Lillie Goldie, a young woman battling alopecia, has courageously shared her journey without a wig, aiming to raise awareness of the autoimmune disease. Her viral TikTok video, showcasing her natural beauty, has garnered support and admiration, inspiring others facing similar challenges.
Lillie Goldie dancing. (Picture: Jam Press)

“I struggled going to college, contemplated dropping out and leaving that in the past, but dance was always the one thing that could take my mind off everything.

“But then, I grew to hate it, because I wasn’t comfortable in my own skin.

“I was around 17-18.

“I would sit on the train crying for over an hour on the way in every day not wanting to go, but I think that’s what made me so strong.

“Despite all of this, I still turned up every day.

“I just pushed through.

“I got to the point where I would take my wig off in college if it was uncomfortable and the support was like nothing I’ve had before.

“Every single person there helped me through the hardest time of my life.”

Lillie now wears a hair loss mesh integration, a permanent wig that can be worn each day like hair extensions, which still allows the scalp to breathe.

Lillie Goldie, a young woman battling alopecia, has courageously shared her journey without a wig, aiming to raise awareness of the autoimmune disease. Her viral TikTok video, showcasing her natural beauty, has garnered support and admiration, inspiring others facing similar challenges.
Lillie Goldie shows off her hair re-growth after using hair loss mesh integration. (Picture: Jam Press)

She also says this helps aid hair growth.

She said: “It allows me to have long hair, [while helping] my hair safely grow underneath.

“I have had it for nearly a year and have noticed such a difference.

“It’s massively grown and is so healthy too.

“When I [first] had my mesh, every time I saw my hair I would nearly cry because it was just growing so much.

“Now I’m going without, it feels so thick and it’s fun to play with.

“My hair growth at the moment is the quickest it has ever been.

“The problem I had with wearing wigs was taking them off at night and feeling back to square one.

“But with my mesh, I wake up in the morning and feel like myself.

“It’s helped me when I’ve felt so disconnected from everything.

“I just hope to get to the point of where I was before with my long thick hair – it’s a process but I’m so happy with where I am.”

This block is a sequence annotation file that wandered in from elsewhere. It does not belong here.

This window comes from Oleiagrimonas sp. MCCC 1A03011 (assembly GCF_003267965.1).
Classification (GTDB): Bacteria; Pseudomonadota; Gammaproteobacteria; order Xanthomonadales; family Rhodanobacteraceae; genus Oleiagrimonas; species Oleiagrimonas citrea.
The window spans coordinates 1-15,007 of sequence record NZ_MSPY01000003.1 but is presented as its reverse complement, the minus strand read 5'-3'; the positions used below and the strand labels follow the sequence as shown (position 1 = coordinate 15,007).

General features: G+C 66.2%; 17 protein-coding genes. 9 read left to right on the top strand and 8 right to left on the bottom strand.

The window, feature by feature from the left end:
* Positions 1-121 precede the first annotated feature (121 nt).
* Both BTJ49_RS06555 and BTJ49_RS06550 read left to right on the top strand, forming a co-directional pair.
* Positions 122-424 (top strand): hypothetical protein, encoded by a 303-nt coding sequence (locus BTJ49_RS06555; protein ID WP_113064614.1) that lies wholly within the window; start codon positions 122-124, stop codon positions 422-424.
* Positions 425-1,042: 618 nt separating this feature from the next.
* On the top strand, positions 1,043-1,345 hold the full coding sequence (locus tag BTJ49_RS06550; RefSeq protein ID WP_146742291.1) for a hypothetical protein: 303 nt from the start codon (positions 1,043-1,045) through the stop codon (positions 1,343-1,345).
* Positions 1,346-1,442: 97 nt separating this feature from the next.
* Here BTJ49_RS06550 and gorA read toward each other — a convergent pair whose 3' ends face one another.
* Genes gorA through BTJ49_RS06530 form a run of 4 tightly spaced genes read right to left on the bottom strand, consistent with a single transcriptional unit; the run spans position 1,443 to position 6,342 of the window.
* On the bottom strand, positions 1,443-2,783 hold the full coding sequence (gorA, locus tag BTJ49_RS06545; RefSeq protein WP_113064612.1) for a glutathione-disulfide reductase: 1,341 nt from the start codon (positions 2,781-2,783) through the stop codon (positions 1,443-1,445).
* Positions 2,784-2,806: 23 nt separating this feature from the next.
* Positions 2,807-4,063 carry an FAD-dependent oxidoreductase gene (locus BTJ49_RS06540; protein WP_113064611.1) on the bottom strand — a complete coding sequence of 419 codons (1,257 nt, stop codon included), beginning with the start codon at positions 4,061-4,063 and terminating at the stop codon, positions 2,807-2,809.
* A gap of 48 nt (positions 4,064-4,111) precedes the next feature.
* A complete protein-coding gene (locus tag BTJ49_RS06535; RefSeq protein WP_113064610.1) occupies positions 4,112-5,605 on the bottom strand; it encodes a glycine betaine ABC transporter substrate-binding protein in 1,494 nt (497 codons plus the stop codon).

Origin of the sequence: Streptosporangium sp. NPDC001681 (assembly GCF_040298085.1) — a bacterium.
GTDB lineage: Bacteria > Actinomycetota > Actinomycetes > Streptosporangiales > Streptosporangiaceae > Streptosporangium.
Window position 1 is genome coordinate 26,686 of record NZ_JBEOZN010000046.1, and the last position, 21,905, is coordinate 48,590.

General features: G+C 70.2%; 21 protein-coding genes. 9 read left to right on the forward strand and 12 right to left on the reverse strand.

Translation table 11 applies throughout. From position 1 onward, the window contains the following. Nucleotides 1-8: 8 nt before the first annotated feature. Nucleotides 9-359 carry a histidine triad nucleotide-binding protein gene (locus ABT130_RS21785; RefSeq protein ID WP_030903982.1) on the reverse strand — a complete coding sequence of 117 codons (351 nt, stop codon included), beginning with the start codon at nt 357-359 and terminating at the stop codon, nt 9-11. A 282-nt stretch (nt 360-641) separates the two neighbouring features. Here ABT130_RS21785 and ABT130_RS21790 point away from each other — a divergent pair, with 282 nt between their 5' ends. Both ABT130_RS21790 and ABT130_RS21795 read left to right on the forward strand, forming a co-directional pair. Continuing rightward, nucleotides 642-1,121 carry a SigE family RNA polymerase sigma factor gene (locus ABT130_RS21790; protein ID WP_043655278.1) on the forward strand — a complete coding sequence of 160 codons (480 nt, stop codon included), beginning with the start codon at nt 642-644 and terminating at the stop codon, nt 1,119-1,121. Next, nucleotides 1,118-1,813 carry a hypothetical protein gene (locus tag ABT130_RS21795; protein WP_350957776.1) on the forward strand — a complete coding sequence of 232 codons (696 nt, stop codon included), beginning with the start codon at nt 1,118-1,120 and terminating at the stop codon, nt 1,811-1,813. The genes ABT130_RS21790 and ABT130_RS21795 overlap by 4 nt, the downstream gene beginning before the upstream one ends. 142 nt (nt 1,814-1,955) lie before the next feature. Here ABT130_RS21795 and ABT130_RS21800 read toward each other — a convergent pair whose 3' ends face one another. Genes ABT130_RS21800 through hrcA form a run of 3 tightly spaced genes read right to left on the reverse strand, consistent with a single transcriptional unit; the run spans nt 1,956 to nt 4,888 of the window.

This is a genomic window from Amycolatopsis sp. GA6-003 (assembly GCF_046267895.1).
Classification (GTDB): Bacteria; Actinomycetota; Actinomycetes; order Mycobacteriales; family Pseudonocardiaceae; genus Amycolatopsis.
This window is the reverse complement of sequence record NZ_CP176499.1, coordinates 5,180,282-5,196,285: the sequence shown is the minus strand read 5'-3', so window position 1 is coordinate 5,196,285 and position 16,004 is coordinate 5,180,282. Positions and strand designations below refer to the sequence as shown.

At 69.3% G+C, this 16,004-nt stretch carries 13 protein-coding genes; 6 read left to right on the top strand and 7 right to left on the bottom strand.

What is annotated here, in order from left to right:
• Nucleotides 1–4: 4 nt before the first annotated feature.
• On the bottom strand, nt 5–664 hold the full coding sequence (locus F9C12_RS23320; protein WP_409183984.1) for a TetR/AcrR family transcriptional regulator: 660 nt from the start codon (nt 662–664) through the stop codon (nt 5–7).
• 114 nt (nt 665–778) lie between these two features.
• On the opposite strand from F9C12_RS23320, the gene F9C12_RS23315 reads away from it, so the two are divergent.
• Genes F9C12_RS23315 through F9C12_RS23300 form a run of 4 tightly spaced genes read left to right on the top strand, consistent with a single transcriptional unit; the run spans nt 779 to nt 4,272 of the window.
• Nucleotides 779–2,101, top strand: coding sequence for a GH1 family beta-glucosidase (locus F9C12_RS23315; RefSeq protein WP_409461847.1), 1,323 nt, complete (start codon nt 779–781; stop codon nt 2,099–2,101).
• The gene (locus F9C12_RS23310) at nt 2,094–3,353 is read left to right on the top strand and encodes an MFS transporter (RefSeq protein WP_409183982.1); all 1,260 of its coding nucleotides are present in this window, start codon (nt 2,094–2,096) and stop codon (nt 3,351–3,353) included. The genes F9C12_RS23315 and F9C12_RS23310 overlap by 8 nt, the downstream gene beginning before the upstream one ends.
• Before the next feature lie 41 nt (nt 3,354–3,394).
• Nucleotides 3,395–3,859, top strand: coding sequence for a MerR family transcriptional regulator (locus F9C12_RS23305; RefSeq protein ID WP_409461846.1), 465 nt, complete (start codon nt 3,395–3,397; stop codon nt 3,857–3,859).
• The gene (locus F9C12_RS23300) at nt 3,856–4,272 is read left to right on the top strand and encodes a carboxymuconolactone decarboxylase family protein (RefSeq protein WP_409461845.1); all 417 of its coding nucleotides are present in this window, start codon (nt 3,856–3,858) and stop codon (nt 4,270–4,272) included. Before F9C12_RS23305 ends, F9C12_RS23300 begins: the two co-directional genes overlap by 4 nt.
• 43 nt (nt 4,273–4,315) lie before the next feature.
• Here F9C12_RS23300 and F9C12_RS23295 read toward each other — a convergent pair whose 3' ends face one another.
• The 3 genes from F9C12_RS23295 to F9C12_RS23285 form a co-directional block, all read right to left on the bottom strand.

In a bid to share her story and inspire others with her experience, Lillie has taken to TikTok, with one video racking up 880,000 views and 87,000 likes.

In the clip, Lillie posted two pictures of herself, the first being with beautiful, long blonde locks – a wig she often wears.

Then in the second, she shows herself rocking a bald head with a small patch of hair in the middle.

She jokingly writes over the top: “I’m grateful for my natural long hair.”

Users loved how open she was about her condition.

Leah said: “Beautiful either way.”

Elysha commented: “Ur so real for this.”

Emily wrote: “Beautiful no matter what girl.”

Social media comment on the post of Lillie Goldie, a young woman battling alopecia, has courageously shared her journey without a wig, aiming to raise awareness of the autoimmune disease. Her viral TikTok video, showcasing her natural beauty, has garnered support and admiration, inspiring others facing similar challenges.
Social media comment on the post. (Picture: Jam Press)

“You kill me!” added Stephanie.

“This is brilliant,” said GiGi.

“Wasn’t expecting that,” wrote Lissie.

Lillie says being vocal about her alopecia journey online has helped her massively.

She added: “It is like taking the power back.

“It’s also to help people in my situation.

“It was so hard [to lose my hair] and like nothing I’d had to put up with before.

“We didn’t know where to turn or what to do, so if someone else doesn’t have to go through that stress and process it will be more than enough.

“Now I know way more and I’m so much more educated after feeling along through it.

“I feel like I have the power to be able to help someone who feels the way I did, feel a lot better about the situation and offer solutions.

“If I have no solution, then I’m more than happy to listen to someone rant or cry.

“I was so young going through it and I know it’s just me, but that’s what it feels like in this situation.

“I just want people to know they’re not alone.”